At the lowest tide a wonderful ocean garden is revealed. For the savvy forager a delicious cornucopia of vegetables is ready for picking. Some seaweeds exist in the splash zone (as you go down to the beach) but many do not survive desiccation (the time that seaweeds aren’t covered by water). Seaweeds adapt to the climate in which they grow.The seaside forager needs to make friends with the moon and tides to be in touch with the zone where each species grows. Spring is the time to discover seaweed. Zone in. It’s free.
In colder parts, the snowdrops are still peeking through snow banked ditches, and Jack by the Hedge and ransoms, (Jack’s more pungent partner in garlic crime) have yet to raise bud. But seaweeds are rejuvenating. The bounty of the ocean floor is ready for gathering long before the terrestrial wild green.
My recipe is for that time in March, when the wind is icy, and yet there is a hint of warmth is the sun when it breaks through. It uses sea spaghetti. Early in the season this seaweed can be eaten raw from the rocks. It’s delicious. Unlike many seaweeds this species is available in supermarkets.
Sea spaghetti is also known as buttonweed due to its distinctive hold fast (by which it is attached to the rock). It’s popular in France where it is called spaghetti de la mere and sea haricot may allude to French interest too. It is also known as thong weed. Pedants may prefer to call it Himanthalia elongata. The translation of elongata (long) may help you with its identification.
I’m working on a revamp of my book, Seaweed in the Kitchen which will include some new recipes. Raw and vegan, sea spaghetti ticks lots of dietary boxes.
Root and Sea Vegetable Salad
This is perfect for early spring. It combines the earthy texture of winter’s celeriac with new growth sea spaghetti.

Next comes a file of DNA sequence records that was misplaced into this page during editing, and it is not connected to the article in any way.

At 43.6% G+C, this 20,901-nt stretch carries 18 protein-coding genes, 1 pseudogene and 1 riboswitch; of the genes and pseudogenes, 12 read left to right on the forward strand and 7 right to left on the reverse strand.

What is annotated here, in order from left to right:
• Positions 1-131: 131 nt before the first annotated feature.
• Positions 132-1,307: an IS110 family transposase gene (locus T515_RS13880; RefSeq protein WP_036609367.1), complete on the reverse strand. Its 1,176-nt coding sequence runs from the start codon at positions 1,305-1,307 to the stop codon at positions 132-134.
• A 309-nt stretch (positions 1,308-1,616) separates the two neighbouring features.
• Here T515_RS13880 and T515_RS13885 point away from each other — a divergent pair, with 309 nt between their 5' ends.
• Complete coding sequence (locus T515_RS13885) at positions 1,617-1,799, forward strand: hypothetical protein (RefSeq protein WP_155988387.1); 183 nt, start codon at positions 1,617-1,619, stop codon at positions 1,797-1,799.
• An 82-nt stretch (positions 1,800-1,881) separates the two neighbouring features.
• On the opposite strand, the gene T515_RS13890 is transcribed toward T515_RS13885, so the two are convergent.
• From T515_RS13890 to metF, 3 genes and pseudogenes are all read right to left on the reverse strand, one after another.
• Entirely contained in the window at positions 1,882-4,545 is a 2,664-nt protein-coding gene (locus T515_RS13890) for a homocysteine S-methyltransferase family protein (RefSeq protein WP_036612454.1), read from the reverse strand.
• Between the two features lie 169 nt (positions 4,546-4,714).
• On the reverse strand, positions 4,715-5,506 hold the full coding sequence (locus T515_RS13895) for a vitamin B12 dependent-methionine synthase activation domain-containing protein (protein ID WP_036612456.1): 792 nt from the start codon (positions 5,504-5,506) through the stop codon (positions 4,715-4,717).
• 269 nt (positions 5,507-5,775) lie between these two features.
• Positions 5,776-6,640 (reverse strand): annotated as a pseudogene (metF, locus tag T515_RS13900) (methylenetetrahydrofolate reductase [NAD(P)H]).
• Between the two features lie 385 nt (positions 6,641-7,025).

400g fresh young sea spaghetti
Juice half a small lemon
For the dressing
2tsps finely grated fresh ginger
2tbsps rice vinegar
Black pepper (few twists)
4tbsps creamy yoghurt
2 tbsps toasted sesame seeds
3 tbsps olive oil
Cut the sea spaghetti into fork-easy lengths. Pop half of the sea spaghetti into a colander and pour over a kettle of boiling water. It will turn green. Set aside to cool.
Peel the celeriac and cut it into match sized pieces. No bigger. This is hard work. Use a food processor if you are time short but the salad won’t be as textured. Put the celeriac strips in a bowl, add the lemon juice and toss well. (lemon juice to prevent discolouration).
Cut the carrot in a similar fashion and add to the prepared celeriac.
Make the dressing.
Blend the rice vinegar, black pepper, toasted seeds and yoghurt together. Whisk in the oil and pour the dressing over the prepared root vegetables.
Toss well, season to taste and add the sea vegetables. Lightly mix the sea and root vegetables and leave for ten minutes before serving.